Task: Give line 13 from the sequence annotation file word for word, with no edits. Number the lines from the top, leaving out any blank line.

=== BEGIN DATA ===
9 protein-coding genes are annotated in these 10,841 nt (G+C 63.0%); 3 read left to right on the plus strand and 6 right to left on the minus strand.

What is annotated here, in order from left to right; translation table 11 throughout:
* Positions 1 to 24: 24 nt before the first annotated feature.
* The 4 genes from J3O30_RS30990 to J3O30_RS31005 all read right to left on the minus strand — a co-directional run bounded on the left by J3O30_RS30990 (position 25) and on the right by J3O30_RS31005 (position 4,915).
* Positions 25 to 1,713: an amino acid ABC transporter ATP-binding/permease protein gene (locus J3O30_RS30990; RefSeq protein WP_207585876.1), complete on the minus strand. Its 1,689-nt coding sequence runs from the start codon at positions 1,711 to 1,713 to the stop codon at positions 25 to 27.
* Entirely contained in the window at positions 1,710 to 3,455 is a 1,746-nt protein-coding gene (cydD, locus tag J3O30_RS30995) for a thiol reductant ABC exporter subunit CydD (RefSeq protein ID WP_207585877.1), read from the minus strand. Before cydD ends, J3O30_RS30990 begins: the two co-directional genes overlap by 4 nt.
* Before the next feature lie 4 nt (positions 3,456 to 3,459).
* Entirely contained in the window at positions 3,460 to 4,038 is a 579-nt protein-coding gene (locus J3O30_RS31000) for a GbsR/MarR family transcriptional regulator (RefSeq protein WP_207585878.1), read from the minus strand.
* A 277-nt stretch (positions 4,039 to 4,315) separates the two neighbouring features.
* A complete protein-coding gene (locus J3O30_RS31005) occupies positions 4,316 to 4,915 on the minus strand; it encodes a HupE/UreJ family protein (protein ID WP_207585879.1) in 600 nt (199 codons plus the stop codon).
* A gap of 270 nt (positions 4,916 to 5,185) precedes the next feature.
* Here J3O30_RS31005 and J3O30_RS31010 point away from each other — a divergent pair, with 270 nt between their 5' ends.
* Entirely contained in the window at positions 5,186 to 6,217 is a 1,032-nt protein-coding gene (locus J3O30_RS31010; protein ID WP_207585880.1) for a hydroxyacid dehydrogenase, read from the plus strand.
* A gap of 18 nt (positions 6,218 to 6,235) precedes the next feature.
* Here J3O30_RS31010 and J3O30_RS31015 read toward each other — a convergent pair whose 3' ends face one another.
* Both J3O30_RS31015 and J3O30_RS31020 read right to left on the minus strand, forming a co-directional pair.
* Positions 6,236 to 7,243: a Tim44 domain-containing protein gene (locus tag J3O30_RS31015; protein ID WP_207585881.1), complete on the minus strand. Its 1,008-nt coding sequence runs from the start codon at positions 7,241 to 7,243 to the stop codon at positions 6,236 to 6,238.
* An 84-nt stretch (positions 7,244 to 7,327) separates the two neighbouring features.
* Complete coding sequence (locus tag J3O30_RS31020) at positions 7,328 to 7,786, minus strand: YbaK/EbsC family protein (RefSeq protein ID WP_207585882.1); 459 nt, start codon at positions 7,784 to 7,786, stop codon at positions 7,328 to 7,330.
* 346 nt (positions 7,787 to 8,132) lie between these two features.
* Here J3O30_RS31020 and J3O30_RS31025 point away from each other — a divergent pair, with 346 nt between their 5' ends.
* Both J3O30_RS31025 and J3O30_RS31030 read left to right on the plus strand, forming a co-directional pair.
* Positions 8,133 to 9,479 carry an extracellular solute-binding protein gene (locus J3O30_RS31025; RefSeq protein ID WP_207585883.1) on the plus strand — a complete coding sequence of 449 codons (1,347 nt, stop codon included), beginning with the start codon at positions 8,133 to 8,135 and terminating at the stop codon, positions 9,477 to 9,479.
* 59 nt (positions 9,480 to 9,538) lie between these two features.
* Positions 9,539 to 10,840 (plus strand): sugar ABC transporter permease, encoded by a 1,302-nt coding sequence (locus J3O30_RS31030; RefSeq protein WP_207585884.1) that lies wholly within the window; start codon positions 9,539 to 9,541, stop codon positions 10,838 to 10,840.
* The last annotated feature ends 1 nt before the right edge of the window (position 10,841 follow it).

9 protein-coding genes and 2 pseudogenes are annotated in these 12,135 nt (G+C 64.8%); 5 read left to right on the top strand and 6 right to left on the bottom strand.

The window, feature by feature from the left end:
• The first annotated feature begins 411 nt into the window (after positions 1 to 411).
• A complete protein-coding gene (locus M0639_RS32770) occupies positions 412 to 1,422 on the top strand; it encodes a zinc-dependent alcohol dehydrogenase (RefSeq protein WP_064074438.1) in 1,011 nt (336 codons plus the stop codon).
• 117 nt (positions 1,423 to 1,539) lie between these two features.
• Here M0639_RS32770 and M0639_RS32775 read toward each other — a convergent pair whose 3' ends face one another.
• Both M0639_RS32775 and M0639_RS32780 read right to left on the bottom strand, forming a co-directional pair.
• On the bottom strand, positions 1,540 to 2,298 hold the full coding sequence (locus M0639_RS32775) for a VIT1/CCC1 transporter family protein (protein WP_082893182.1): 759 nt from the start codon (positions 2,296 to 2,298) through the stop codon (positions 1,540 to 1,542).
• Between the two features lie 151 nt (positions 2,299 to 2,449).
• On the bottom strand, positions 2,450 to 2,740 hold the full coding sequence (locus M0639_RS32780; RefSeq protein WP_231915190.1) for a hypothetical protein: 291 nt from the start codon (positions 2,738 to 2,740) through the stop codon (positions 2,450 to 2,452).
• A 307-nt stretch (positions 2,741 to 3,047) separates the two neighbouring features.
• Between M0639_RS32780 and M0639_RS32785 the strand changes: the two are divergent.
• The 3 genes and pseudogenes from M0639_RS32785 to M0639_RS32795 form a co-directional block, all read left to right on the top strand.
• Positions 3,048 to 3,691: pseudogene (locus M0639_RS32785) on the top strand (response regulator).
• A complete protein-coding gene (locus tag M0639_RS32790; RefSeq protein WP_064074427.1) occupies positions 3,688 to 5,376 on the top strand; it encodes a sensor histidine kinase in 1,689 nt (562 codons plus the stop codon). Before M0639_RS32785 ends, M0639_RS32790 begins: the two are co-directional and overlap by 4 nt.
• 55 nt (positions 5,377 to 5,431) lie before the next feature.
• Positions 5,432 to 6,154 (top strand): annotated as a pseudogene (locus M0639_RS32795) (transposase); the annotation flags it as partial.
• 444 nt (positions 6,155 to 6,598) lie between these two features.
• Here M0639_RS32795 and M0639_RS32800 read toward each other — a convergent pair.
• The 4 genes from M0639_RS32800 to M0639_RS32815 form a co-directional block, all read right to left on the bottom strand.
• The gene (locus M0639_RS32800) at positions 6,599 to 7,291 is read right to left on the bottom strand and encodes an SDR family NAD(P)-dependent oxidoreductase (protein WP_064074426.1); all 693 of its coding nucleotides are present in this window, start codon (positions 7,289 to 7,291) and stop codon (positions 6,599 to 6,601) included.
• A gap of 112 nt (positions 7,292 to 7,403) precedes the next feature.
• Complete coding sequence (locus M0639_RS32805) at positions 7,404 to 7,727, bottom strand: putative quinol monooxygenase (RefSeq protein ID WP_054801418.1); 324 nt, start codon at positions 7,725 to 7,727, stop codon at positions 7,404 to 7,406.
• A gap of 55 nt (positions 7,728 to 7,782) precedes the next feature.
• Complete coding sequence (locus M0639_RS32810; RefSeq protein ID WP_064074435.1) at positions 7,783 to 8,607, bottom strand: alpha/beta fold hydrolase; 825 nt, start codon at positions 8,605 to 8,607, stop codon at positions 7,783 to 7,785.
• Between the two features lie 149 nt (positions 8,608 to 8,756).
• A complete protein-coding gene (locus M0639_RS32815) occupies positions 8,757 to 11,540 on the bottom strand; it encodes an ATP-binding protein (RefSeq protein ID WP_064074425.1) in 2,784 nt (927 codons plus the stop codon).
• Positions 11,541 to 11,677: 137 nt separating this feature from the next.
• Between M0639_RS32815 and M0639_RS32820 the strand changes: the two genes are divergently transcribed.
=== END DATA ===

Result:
* Entirely contained in the window at positions 5,186 to 6,217 is a 1,032-nt protein-coding gene (locus J3O30_RS31010; protein ID WP_207585880.1) for a hydroxyacid dehydrogenase, read from the plus strand.